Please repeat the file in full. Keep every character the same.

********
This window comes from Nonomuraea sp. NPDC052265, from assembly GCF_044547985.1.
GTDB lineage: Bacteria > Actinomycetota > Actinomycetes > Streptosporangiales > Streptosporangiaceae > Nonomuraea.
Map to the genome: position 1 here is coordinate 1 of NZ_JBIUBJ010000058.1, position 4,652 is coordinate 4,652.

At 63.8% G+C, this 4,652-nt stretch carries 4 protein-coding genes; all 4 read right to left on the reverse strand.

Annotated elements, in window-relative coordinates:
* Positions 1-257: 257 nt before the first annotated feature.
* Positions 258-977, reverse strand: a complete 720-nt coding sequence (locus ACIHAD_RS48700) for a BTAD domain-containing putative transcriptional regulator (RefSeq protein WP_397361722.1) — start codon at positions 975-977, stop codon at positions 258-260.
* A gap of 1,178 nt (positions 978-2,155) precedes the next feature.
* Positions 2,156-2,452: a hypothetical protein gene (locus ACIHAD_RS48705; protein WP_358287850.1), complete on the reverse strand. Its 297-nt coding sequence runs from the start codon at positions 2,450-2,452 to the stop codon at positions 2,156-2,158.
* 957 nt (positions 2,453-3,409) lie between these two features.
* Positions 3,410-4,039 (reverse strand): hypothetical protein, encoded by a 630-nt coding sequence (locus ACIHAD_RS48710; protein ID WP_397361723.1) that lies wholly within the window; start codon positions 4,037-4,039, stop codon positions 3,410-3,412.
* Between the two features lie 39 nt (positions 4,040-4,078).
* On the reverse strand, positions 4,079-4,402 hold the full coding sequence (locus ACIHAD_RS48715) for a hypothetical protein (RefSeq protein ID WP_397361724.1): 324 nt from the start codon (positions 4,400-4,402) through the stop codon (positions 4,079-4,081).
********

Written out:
This window comes from Nonomuraea sp. NPDC052265, from assembly GCF_044547985.1.
GTDB lineage: Bacteria > Actinomycetota > Actinomycetes > Streptosporangiales > Streptosporangiaceae > Nonomuraea.
Map to the genome: position 1 here is coordinate 1 of NZ_JBIUBJ010000058.1, position 4,652 is coordinate 4,652.

At 63.8% G+C, this 4,652-nt stretch carries 4 protein-coding genes; all 4 read right to left on the reverse strand.

Annotated elements, in window-relative coordinates:
* Positions 1-257: 257 nt before the first annotated feature.
* Positions 258-977, reverse strand: a complete 720-nt coding sequence (locus ACIHAD_RS48700) for a BTAD domain-containing putative transcriptional regulator (RefSeq protein WP_397361722.1) — start codon at positions 975-977, stop codon at positions 258-260.
* A gap of 1,178 nt (positions 978-2,155) precedes the next feature.
* Positions 2,156-2,452: a hypothetical protein gene (locus ACIHAD_RS48705; protein WP_358287850.1), complete on the reverse strand. Its 297-nt coding sequence runs from the start codon at positions 2,450-2,452 to the stop codon at positions 2,156-2,158.
* 957 nt (positions 2,453-3,409) lie between these two features.
* Positions 3,410-4,039 (reverse strand): hypothetical protein, encoded by a 630-nt coding sequence (locus ACIHAD_RS48710; protein ID WP_397361723.1) that lies wholly within the window; start codon positions 4,037-4,039, stop codon positions 3,410-3,412.
* Between the two features lie 39 nt (positions 4,040-4,078).
* On the reverse strand, positions 4,079-4,402 hold the full coding sequence (locus ACIHAD_RS48715) for a hypothetical protein (RefSeq protein ID WP_397361724.1): 324 nt from the start codon (positions 4,400-4,402) through the stop codon (positions 4,079-4,081).